Bear Markets and How to Recognize Them
How to Tell If We Are in a Bear Market or a Bull Market
A bear market is when the price of an investment falls over time. It begins after prices have fallen 20 percent or more from their 52-week high. For example, the Dow Jones Industrial Average hit its record high of 26,828.39 set on October 3, 2018. If it fell 20 percent to 21,462.71, it would be in a bear market.
One of the causes of a bear market is a stock market crash. That occurs when stock prices plummet 10 percent in a day or two. Crashes are dangerous because prices only have to fall another 10 percent to enter the bear market.
Investors also worry about bear markets after a stock market correction. That's when prices decrease 10 percent. A correction can take place over weeks or months.
Bear markets can occur in any asset class. In stocks, a bear market is measured by the Dow, the S&P 500, and the NASDAQ. In bonds, a bear market could occur in U.S. Treasurys, municipals bonds, or corporate bonds. Bear markets also happen currencies, gold, and commodities such as oil. Price drops in consumer goods, such as computers, automobiles, or TVs, are not bear markets. Instead, that's called deflation.
Bear markets created the saying "It's not how much you make, it's how much you keep." A ferocious bear market can wipe out years of hard-won gains made in a bull market. It's important not to get too greedy, and to take profits on a regular basis.
How to Recognize a Bear Market
A bear market occurs when the major indices continue to go lower over time. They will hit new lows. More important, their highs will be lower than before as well. The average length of a bear market is 367 days. The conventional wisdom says it usually lasts 18 months. Bear markets occurred 32 times between 1900 and 2008, with an average duration of 367 days. They typically happened once every three years.
Bear markets are accompanied by recessions. That's when the economy stops growing and then contracts. That causes layoffs and high unemployment rates.
You can recognize a bear market if you know where the economy is in the business cycle. If it's just entering the expansion phase, then a bear market is unlikely. But if it's in an asset bubble or investors are behaving with irrational exuberance, then it's probably time for the contraction phase and a bear market. In 2018, we are in the expansion phase of the current business cycle.
Bull Market Versus Bear Market
A bull market is the opposite of a bear market. It's when asset prices rise over time. "Bulls" are investors who buy assets because they believe the market will rise. "Bears" sell because they believe the market will drop over time. Whenever sentiment is "bullish," it's because there are more bulls than bears. When they overpower the bears, they create a new bull market. These two opposing forces are always at play in any asset class. In fact, a bull market will tend to peak, and seem like it will never end, right before a bear market is about to begin.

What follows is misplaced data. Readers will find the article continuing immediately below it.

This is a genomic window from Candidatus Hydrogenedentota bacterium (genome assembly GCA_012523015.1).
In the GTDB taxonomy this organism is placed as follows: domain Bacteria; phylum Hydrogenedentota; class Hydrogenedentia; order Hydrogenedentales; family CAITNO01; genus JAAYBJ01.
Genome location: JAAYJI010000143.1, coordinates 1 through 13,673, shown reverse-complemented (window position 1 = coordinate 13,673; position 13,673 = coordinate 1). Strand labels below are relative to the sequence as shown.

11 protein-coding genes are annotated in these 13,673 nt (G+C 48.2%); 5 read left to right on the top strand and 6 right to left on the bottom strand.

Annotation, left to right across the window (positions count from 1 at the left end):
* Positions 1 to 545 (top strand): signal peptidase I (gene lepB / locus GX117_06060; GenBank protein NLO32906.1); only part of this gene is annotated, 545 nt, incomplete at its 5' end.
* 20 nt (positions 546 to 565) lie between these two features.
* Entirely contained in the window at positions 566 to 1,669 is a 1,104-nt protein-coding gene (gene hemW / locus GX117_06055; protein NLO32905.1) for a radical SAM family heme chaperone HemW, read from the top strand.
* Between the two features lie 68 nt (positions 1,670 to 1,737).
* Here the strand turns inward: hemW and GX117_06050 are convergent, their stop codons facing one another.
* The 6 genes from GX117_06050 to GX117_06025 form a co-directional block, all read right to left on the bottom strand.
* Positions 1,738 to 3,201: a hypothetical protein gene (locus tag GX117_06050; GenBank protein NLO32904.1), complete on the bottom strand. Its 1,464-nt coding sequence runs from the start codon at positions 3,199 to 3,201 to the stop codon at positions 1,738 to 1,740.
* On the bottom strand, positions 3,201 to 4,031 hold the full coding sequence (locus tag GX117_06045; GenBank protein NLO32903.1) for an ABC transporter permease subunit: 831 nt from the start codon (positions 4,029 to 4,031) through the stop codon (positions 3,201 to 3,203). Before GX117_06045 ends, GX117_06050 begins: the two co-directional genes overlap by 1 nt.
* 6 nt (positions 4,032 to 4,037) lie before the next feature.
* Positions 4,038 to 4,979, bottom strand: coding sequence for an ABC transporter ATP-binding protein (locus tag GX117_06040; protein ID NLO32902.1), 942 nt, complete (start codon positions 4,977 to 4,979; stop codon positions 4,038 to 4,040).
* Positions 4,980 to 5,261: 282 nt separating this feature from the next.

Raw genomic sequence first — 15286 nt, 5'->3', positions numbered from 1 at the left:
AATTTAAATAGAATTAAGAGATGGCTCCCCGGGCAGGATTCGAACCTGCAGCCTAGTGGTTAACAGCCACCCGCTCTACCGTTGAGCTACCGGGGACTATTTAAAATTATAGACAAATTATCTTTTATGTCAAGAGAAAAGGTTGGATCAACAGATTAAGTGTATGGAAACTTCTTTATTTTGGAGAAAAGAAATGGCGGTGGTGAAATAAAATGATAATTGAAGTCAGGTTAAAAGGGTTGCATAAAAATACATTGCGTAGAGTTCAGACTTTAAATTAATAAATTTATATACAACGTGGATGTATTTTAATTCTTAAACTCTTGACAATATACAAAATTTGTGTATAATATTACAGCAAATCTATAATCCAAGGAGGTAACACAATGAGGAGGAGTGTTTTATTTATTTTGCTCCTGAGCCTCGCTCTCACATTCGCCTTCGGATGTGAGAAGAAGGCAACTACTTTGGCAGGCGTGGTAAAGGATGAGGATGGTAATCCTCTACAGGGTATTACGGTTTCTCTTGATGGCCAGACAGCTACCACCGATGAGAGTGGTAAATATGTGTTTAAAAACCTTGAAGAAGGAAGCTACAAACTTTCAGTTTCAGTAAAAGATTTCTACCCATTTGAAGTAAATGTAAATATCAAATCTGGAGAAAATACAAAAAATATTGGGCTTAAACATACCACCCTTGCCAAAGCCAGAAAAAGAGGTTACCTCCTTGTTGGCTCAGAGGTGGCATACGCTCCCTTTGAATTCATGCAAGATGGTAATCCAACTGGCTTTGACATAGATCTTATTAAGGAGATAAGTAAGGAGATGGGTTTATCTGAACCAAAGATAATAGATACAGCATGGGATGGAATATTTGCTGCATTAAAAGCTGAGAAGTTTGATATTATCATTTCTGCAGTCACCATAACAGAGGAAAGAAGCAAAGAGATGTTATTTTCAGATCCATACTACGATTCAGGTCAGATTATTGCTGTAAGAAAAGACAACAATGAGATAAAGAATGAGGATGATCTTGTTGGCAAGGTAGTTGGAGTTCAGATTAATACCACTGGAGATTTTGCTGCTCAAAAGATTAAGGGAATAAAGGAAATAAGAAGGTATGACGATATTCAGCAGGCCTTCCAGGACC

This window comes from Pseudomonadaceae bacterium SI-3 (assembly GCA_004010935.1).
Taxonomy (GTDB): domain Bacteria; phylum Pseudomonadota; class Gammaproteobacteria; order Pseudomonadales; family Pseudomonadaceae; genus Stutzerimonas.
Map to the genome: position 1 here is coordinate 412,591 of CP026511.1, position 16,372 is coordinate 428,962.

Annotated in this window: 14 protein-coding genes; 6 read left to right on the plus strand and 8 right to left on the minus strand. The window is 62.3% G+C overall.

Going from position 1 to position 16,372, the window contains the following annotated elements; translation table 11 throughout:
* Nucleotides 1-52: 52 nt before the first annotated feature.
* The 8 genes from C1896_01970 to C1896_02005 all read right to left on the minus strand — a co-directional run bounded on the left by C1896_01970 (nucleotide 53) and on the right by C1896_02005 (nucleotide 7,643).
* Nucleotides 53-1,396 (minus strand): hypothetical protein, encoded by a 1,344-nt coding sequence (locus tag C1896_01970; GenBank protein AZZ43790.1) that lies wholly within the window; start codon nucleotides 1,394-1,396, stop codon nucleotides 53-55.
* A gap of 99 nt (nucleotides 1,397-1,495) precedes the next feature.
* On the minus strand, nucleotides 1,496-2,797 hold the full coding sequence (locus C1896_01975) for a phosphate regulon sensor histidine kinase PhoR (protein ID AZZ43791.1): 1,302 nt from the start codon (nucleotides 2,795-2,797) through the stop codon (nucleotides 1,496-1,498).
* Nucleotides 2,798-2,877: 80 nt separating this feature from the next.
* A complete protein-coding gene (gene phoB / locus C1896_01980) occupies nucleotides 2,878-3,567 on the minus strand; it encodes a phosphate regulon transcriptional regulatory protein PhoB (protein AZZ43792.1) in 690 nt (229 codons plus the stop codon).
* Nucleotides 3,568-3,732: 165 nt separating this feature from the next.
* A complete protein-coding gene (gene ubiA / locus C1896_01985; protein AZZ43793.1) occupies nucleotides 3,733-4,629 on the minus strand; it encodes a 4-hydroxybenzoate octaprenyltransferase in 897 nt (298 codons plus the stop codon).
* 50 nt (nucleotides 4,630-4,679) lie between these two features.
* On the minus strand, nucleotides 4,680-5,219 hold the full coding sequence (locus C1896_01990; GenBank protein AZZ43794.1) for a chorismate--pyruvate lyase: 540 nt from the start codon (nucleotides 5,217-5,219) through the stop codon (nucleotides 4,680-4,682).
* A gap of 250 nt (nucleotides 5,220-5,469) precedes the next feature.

Bear Market Rally
A bear market rally is when the stock market posts gains for days or even weeks. It can easily trick many investors into thinking the stock market trend has reversed, and a new bull market has begun. But nothing in nature or the stock market moves in a straight line. Even with a normal bear market, there will be days or months when the trend is upward. But until it moves up 20 percent or more, it is still in a bear market.
Secular Bear Market
A secular bear market lasts anywhere between five and 25 years. The average length is around 17 years. During that time, typical bull and bear market cycles can occur. But asset prices will return to the original level. There is often a lot of debate as to whether we are in a secular bull or bear market. For example, some investors believe we are currently in a bear market that began in 2000.
How to Invest
You can prepare for a stock bear market by decreasing risk in your portfolio. For example, you can increase the amount of cash and reduce the number of growth stocks. You can also select mutual funds that perform better in a bear market. These include gold funds, and sector funds focusing on health care and consumer staples.
During a bond bear market, individual bonds are safer than bond funds. Their interest rates and payments are fixed. If you hold onto the bond, you will receive the promised amount. In bond funds, you could lose money when the manager sells the bonds within the fund.
Regular bear markets are called cyclical bear markets.
How It Got Its Name
Why use a bear to describe an investment trend? In the late 1500s, people enjoyed bull and bear baiting. They gambled on which dogs could kill a bear chained to a post. Surprisingly, bear baiting still occurs in South Carolina, although it's illegal in the other 49 states.
That's how bears and bulls first became linked in people's minds. In the 17th century, hunters would sell a bearskin before catching a bear. In the stock market, short sellers did the same thing. They sold shares of stock before they owned them. They bought the shares they day they were to deliver them. If share prices dropped, they would make a profit. They only made money in a bear market.
The phrases were first published in the 18th-century book, "Every Man His Own Broker," by Thomas Mortimer. Two 19th century artists made the terms even more popular. Thomas Nast published cartoons about the slaughter of the bulls on Wall Street in Harper's Bazaar. In 1873, William Holbrook Beard painted the stock market crash using bulls and bears. (Sources: "Symbolism of the Bull and Bear," Federal Reserve Banks of New York. "Origin of Bulls and Bears," Motley Fool. "Bulls and Bears," Valentine Capital Asset Management.
"The Quirky and Brutal Origins of the Words Bull and Bear," Investing Answers.)